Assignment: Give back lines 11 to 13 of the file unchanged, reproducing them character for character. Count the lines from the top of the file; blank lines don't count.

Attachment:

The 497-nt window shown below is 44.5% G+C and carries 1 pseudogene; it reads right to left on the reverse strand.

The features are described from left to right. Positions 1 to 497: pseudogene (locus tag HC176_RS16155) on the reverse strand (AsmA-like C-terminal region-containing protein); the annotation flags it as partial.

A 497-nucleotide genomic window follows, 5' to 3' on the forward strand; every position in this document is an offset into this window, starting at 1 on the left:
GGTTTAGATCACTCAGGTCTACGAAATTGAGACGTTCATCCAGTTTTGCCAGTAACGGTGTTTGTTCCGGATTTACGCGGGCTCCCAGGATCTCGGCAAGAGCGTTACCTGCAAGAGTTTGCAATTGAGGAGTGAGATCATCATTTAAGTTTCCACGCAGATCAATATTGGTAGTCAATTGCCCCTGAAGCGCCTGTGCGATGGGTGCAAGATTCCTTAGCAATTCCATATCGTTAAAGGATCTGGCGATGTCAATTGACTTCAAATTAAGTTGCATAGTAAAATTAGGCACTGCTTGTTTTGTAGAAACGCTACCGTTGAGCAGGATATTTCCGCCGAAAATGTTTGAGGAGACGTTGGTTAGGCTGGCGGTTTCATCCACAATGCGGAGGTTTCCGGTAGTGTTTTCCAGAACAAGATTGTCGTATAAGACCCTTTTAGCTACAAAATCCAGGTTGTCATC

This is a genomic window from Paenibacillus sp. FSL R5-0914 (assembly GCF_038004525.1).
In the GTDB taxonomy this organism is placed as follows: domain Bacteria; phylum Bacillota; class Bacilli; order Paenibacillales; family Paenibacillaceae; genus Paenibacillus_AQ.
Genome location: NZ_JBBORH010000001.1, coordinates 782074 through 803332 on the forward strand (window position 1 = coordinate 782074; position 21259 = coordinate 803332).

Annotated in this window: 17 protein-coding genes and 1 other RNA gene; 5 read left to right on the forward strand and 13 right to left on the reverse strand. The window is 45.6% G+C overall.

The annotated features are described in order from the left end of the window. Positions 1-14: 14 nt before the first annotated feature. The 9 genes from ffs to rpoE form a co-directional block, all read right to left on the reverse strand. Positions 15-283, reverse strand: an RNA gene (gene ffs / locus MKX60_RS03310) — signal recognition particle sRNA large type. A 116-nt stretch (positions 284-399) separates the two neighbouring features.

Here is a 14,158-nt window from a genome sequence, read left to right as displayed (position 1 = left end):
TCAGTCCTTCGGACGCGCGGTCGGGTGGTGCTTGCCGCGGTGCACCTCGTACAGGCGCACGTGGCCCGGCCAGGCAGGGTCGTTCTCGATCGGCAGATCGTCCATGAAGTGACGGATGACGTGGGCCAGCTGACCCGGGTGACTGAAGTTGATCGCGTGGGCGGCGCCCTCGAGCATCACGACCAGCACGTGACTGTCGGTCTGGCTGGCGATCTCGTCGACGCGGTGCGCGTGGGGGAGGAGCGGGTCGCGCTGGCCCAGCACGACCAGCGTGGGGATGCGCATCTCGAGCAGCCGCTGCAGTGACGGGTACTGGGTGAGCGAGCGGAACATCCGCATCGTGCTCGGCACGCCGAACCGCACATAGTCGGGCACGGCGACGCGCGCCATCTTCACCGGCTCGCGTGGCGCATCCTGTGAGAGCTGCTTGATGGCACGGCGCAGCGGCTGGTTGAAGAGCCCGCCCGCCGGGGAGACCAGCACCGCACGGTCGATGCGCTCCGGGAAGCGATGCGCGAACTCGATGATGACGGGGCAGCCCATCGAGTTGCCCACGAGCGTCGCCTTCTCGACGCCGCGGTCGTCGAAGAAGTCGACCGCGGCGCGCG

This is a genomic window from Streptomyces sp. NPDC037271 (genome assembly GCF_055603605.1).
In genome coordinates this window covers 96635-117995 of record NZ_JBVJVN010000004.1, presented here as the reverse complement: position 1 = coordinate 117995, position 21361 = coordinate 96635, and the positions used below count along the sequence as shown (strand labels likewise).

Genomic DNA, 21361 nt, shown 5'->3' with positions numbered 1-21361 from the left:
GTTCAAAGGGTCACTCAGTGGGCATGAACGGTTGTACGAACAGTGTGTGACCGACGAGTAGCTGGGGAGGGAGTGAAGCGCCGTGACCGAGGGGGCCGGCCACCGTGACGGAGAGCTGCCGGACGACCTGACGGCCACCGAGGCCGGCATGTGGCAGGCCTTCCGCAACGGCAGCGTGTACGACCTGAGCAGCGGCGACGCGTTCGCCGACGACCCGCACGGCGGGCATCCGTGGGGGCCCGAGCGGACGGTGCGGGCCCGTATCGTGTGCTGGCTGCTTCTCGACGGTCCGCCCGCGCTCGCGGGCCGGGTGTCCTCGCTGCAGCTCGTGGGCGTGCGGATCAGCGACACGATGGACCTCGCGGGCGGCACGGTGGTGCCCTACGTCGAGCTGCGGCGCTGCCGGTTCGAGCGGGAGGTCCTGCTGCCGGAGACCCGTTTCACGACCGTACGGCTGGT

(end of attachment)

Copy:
TCAGTCCTTCGGACGCGCGGTCGGGTGGTGCTTGCCGCGGTGCACCTCGTACAGGCGCACGTGGCCCGGCCAGGCAGGGTCGTTCTCGATCGGCAGATCGTCCATGAAGTGACGGATGACGTGGGCCAGCTGACCCGGGTGACTGAAGTTGATCGCGTGGGCGGCGCCCTCGAGCATCACGACCAGCACGTGACTGTCGGTCTGGCTGGCGATCTCGTCGACGCGGTGCGCGTGGGGGAGGAGCGGGTCGCGCTGGCCCAGCACGACCAGCGTGGGGATGCGCATCTCGAGCAGCCGCTGCAGTGACGGGTACTGGGTGAGCGAGCGGAACATCCGCATCGTGCTCGGCACGCCGAACCGCACATAGTCGGGCACGGCGACGCGCGCCATCTTCACCGGCTCGCGTGGCGCATCCTGTGAGAGCTGCTTGATGGCACGGCGCAGCGGCTGGTTGAAGAGCCCGCCCGCCGGGGAGACCAGCACCGCACGGTCGATGCGCTCCGGGAAGCGATGCGCGAACTCGATGATGACGGGGCAGCCCATCGAGTTGCCCACGAGCGTCGCCTTCTCGACGCCGCGGTCGTCGAAGAAGTCGACCGCGGCGCGCG

This is a genomic window from Streptomyces sp. NPDC037271 (genome assembly GCF_055603605.1).
In genome coordinates this window covers 96635-117995 of record NZ_JBVJVN010000004.1, presented here as the reverse complement: position 1 = coordinate 117995, position 21361 = coordinate 96635, and the positions used below count along the sequence as shown (strand labels likewise).